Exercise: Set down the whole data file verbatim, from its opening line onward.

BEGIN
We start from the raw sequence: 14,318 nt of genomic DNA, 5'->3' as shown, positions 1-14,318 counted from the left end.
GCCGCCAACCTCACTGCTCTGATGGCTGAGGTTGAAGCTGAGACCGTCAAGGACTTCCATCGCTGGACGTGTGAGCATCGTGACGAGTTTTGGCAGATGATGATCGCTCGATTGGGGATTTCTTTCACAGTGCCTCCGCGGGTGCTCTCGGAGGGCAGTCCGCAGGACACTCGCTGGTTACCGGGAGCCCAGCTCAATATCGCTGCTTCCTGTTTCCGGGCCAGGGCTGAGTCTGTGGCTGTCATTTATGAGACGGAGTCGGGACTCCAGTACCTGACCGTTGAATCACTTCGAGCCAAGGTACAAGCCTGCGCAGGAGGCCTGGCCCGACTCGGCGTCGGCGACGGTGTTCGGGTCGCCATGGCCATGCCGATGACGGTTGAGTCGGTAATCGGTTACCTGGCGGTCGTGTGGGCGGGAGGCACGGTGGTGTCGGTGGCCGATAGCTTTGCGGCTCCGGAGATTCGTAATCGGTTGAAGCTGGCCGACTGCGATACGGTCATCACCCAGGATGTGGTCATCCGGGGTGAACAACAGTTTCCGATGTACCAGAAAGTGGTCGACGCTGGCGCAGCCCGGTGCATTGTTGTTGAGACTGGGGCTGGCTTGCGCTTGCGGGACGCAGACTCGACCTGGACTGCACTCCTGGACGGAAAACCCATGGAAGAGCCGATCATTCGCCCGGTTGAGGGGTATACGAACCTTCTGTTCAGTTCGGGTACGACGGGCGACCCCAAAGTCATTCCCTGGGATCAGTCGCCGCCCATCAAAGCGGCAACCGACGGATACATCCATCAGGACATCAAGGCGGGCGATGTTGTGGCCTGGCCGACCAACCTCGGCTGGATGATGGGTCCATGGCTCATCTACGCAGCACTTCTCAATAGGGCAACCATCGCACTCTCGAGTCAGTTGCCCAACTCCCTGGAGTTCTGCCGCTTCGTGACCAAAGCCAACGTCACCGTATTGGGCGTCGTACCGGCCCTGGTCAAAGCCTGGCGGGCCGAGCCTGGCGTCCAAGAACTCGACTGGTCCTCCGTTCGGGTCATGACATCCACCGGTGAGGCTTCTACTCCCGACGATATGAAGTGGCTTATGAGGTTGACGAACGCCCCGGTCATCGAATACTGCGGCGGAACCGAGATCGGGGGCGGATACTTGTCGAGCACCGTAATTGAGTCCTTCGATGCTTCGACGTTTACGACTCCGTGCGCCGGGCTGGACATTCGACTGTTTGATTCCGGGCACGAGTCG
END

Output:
We start from the raw sequence: 14,318 nt of genomic DNA, 5'->3' as shown, positions 1-14,318 counted from the left end.
GCCGCCAACCTCACTGCTCTGATGGCTGAGGTTGAAGCTGAGACCGTCAAGGACTTCCATCGCTGGACGTGTGAGCATCGTGACGAGTTTTGGCAGATGATGATCGCTCGATTGGGGATTTCTTTCACAGTGCCTCCGCGGGTGCTCTCGGAGGGCAGTCCGCAGGACACTCGCTGGTTACCGGGAGCCCAGCTCAATATCGCTGCTTCCTGTTTCCGGGCCAGGGCTGAGTCTGTGGCTGTCATTTATGAGACGGAGTCGGGACTCCAGTACCTGACCGTTGAATCACTTCGAGCCAAGGTACAAGCCTGCGCAGGAGGCCTGGCCCGACTCGGCGTCGGCGACGGTGTTCGGGTCGCCATGGCCATGCCGATGACGGTTGAGTCGGTAATCGGTTACCTGGCGGTCGTGTGGGCGGGAGGCACGGTGGTGTCGGTGGCCGATAGCTTTGCGGCTCCGGAGATTCGTAATCGGTTGAAGCTGGCCGACTGCGATACGGTCATCACCCAGGATGTGGTCATCCGGGGTGAACAACAGTTTCCGATGTACCAGAAAGTGGTCGACGCTGGCGCAGCCCGGTGCATTGTTGTTGAGACTGGGGCTGGCTTGCGCTTGCGGGACGCAGACTCGACCTGGACTGCACTCCTGGACGGAAAACCCATGGAAGAGCCGATCATTCGCCCGGTTGAGGGGTATACGAACCTTCTGTTCAGTTCGGGTACGACGGGCGACCCCAAAGTCATTCCCTGGGATCAGTCGCCGCCCATCAAAGCGGCAACCGACGGATACATCCATCAGGACATCAAGGCGGGCGATGTTGTGGCCTGGCCGACCAACCTCGGCTGGATGATGGGTCCATGGCTCATCTACGCAGCACTTCTCAATAGGGCAACCATCGCACTCTCGAGTCAGTTGCCCAACTCCCTGGAGTTCTGCCGCTTCGTGACCAAAGCCAACGTCACCGTATTGGGCGTCGTACCGGCCCTGGTCAAAGCCTGGCGGGCCGAGCCTGGCGTCCAAGAACTCGACTGGTCCTCCGTTCGGGTCATGACATCCACCGGTGAGGCTTCTACTCCCGACGATATGAAGTGGCTTATGAGGTTGACGAACGCCCCGGTCATCGAATACTGCGGCGGAACCGAGATCGGGGGCGGATACTTGTCGAGCACCGTAATTGAGTCCTTCGATGCTTCGACGTTTACGACTCCGTGCGCCGGGCTGGACATTCGACTGTTTGATTCCGGGCACGAGTCG